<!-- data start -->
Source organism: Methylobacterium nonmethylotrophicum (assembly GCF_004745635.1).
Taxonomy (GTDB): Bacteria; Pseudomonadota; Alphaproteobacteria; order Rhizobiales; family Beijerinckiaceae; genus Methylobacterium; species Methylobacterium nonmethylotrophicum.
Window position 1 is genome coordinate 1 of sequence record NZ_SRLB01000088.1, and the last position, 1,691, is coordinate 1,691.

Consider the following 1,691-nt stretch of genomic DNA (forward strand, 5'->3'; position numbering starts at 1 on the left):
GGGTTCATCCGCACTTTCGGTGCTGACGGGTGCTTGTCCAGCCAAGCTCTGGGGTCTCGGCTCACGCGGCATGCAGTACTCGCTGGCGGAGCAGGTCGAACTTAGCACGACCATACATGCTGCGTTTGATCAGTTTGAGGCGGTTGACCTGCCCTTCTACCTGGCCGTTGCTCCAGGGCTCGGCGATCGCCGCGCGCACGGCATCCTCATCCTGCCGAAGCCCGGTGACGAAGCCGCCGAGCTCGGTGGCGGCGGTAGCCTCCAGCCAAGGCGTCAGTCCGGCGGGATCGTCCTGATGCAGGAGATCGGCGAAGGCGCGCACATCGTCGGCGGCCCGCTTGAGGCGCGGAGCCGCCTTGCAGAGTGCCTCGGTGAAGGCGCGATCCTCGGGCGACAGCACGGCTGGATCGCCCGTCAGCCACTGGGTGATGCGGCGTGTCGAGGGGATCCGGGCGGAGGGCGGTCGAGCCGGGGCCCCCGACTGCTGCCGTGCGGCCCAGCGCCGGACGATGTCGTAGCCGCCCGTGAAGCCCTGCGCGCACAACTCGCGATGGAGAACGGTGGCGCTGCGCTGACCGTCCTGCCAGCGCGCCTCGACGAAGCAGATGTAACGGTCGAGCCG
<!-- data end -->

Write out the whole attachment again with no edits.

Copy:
Source organism: Methylobacterium nonmethylotrophicum (assembly GCF_004745635.1).
Taxonomy (GTDB): Bacteria; Pseudomonadota; Alphaproteobacteria; order Rhizobiales; family Beijerinckiaceae; genus Methylobacterium; species Methylobacterium nonmethylotrophicum.
Window position 1 is genome coordinate 1 of sequence record NZ_SRLB01000088.1, and the last position, 1,691, is coordinate 1,691.

Consider the following 1,691-nt stretch of genomic DNA (forward strand, 5'->3'; position numbering starts at 1 on the left):
GGGTTCATCCGCACTTTCGGTGCTGACGGGTGCTTGTCCAGCCAAGCTCTGGGGTCTCGGCTCACGCGGCATGCAGTACTCGCTGGCGGAGCAGGTCGAACTTAGCACGACCATACATGCTGCGTTTGATCAGTTTGAGGCGGTTGACCTGCCCTTCTACCTGGCCGTTGCTCCAGGGCTCGGCGATCGCCGCGCGCACGGCATCCTCATCCTGCCGAAGCCCGGTGACGAAGCCGCCGAGCTCGGTGGCGGCGGTAGCCTCCAGCCAAGGCGTCAGTCCGGCGGGATCGTCCTGATGCAGGAGATCGGCGAAGGCGCGCACATCGTCGGCGGCCCGCTTGAGGCGCGGAGCCGCCTTGCAGAGTGCCTCGGTGAAGGCGCGATCCTCGGGCGACAGCACGGCTGGATCGCCCGTCAGCCACTGGGTGATGCGGCGTGTCGAGGGGATCCGGGCGGAGGGCGGTCGAGCCGGGGCCCCCGACTGCTGCCGTGCGGCCCAGCGCCGGACGATGTCGTAGCCGCCCGTGAAGCCCTGCGCGCACAACTCGCGATGGAGAACGGTGGCGCTGCGCTGACCGTCCTGCCAGCGCGCCTCGACGAAGCAGATGTAACGGTCGAGCCG